Health Educators and Nutrition Education: Food for Thought-A Commentary

By O'Rourke, Thomas; Iammarino, Nicholas | American Journal of Health Education, September-October 2012 | Go to article overview

Health Educators and Nutrition Education: Food for Thought-A Commentary


O'Rourke, Thomas, Iammarino, Nicholas, American Journal of Health Education


As health educators involved in our profession, as members of our professional organizations, and as authors, reviewers, and members of various professional journal editorial boards, and along with involvement with professional preparation programs, our interest was piqued by the journal article titled, "What About Health Educators? Nutrition Education for Allied Health Professionals: A Review of the Literature." (1) This study had three purposes: (1) to determine the definition of, and criteria for, nutrition education among allied health professionals; (2) to identify commonalities across health professions for nutrition education definitions and training requirements; and (3) to determine if there are criteria for nutrition education and training for health educators.

Specifically, we do not take exception that, according to the authors, "Common across the studies of allied health professions included in this review was a sense of the importance of nutrition training and education of these professionals." The paper does document some shortcomings and obstacles in some other professional areas. Nor do we take exception with the general recommendations to improve such training, which included suggestions to "increase the number of clinical hours spent in nutrition, increase the number of nutrition-focused continuing education hours, or integrate nutrition into the current training curriculum." However, after reading the article, our initial enthusiasm quickly waned and then evaporated in terms of its major purpose to "determine if there are criteria for nutrition education and training for health educators." While the topic of nutrition education certainly is worthy of inquiry, our concerns are threefold. This article appears to be a classic example of reporting findings and conclusions based on: (1) inadequate and faulty methodology, (2) a demonstrated misunderstanding of the health education discipline and, (3) several practical limitations.

INADEQUATE AND FAULTY METHODOLOGY

Scope of the Search

Once the methodology was described, we anticipated that the findings and the conclusions would be self-evident without further reading. Not surprisingly, they are consistent and perfectly fit the methodology. Unfortunately, the limitations inherent in their methodology render any valid conclusions inadequate.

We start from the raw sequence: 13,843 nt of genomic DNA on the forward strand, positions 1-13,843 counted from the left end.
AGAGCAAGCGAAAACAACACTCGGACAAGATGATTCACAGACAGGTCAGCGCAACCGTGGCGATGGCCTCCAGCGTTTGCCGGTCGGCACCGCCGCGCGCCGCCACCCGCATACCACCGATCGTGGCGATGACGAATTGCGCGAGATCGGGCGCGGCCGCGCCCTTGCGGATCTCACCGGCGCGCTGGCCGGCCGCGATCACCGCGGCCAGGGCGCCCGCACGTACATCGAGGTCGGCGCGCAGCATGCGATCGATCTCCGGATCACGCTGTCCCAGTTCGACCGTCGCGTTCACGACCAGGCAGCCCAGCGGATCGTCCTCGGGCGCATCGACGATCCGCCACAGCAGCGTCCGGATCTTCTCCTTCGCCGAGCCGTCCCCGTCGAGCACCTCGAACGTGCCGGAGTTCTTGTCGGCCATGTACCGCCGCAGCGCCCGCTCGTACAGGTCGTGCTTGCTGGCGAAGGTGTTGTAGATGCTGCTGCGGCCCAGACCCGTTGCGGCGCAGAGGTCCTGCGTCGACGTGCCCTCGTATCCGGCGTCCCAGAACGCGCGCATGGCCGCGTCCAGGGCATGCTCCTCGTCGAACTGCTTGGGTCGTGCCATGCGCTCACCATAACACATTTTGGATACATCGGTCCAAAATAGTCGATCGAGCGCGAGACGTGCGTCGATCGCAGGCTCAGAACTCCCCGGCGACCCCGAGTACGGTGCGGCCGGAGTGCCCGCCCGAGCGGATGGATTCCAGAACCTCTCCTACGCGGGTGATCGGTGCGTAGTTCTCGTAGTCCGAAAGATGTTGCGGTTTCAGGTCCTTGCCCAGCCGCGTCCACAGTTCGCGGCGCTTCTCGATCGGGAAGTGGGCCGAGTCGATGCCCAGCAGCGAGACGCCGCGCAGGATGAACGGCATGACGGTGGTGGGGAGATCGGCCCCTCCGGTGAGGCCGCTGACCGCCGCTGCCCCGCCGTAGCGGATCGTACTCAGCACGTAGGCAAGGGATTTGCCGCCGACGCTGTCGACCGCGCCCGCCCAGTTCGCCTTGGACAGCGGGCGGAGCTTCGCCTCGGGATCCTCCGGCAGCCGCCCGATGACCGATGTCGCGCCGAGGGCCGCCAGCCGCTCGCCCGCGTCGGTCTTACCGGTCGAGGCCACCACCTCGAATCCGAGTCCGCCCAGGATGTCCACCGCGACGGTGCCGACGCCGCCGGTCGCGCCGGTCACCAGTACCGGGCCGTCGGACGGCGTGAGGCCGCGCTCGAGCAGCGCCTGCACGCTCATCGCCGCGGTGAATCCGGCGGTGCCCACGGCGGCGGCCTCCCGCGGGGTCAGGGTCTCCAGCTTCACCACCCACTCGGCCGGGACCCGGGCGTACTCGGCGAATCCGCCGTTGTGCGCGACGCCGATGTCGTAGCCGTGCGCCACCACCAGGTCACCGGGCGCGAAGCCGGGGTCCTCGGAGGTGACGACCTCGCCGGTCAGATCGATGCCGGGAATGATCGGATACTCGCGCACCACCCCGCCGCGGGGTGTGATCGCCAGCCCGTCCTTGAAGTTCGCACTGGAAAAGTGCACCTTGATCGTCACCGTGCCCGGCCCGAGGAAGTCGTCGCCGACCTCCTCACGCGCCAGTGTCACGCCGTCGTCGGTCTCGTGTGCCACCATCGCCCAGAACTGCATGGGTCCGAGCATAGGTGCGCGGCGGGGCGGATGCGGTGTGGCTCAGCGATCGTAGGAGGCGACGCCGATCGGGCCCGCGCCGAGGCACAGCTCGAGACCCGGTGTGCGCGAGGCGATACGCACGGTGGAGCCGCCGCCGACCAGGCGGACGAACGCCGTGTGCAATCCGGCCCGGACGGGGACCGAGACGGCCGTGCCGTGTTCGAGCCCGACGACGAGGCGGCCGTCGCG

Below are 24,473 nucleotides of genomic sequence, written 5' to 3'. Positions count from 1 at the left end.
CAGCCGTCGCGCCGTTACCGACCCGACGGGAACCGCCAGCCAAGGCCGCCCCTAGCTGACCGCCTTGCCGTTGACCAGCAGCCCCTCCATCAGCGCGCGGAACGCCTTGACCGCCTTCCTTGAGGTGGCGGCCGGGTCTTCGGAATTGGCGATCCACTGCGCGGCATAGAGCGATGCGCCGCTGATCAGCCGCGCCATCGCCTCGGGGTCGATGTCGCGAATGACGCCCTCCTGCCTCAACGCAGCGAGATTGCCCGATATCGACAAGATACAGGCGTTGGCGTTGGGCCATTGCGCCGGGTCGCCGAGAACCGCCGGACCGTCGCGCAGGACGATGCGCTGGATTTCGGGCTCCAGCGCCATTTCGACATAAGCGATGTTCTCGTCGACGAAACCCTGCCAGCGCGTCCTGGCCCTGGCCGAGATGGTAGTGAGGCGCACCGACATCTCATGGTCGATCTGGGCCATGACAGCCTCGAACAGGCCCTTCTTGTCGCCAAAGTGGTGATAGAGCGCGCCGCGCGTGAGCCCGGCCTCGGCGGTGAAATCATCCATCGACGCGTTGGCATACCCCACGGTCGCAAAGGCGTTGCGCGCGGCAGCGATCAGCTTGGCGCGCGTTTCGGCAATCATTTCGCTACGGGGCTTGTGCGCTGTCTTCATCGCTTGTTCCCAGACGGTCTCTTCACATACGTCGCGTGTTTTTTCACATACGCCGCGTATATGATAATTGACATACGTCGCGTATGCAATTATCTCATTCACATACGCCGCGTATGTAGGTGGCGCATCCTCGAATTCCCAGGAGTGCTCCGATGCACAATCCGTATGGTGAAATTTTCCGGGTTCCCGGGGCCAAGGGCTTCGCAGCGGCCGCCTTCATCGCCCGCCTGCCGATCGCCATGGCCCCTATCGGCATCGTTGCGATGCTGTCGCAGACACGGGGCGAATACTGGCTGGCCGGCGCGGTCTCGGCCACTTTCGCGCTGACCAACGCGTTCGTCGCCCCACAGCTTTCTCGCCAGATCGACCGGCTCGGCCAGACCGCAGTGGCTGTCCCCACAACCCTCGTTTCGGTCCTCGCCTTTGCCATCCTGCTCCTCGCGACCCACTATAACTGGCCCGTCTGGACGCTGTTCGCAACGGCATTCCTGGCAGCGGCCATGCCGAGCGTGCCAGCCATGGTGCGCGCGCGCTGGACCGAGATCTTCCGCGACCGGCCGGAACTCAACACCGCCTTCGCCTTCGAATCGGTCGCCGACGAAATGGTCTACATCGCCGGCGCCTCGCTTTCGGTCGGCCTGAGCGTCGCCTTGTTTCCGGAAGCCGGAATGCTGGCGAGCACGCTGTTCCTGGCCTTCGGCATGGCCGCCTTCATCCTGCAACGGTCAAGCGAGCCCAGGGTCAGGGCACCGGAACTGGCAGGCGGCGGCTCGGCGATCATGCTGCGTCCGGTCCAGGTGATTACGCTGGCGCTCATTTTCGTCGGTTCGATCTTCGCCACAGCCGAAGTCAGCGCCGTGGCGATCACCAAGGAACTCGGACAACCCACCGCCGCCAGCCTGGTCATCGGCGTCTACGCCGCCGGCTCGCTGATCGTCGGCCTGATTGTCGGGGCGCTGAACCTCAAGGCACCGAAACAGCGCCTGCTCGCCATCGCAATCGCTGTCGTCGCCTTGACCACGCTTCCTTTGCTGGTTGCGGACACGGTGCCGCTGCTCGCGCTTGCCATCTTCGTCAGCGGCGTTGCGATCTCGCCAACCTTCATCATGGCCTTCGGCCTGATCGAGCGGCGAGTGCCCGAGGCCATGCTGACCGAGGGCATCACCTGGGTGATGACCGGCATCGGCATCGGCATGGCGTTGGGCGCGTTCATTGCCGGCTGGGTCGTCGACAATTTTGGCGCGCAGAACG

Specifically, the study is based on a reported comprehensive review of the literature. According to the authors, "This review involved rigorous search and assessment strategies to examine the body of literature advocating for the teaching of nutrition in the university curriculum for allied health professionals." To accomplish their review the authors searched two major heath science bibliography databases, MEDLINE and EBSCO.

Reviews of literature, regardless of topic, require very detailed search strategies that have become more complicated over the years given the many new electronic databases that now exist. These search and data mining strategies were not described in enough detail to give us confidence that they accurately located all the existing articles in the professional literature.

The small sample size of articles used in this review provides some evidence of this. For example, while the authors used the National Library of Medicine's MEDLINE bibliographic database that contains over 19 million references, these are primarily journal articles in the life sciences with a concentration in biomedicine. Further, while one of the key distinctive features of MEDLINE is its use of Medical Subject Headings known as MESH[R], the authors do not specifically mention their use of MeSH descriptors or terms used in their searches. Using different MeSH terms and even reordering these terms can elicit very differing results. While they do describe using words such as, "students, health, occupation and nutrition/dietetics" they seem to have omitted other search terms such as "curriculum and education" that may have provided different results. …

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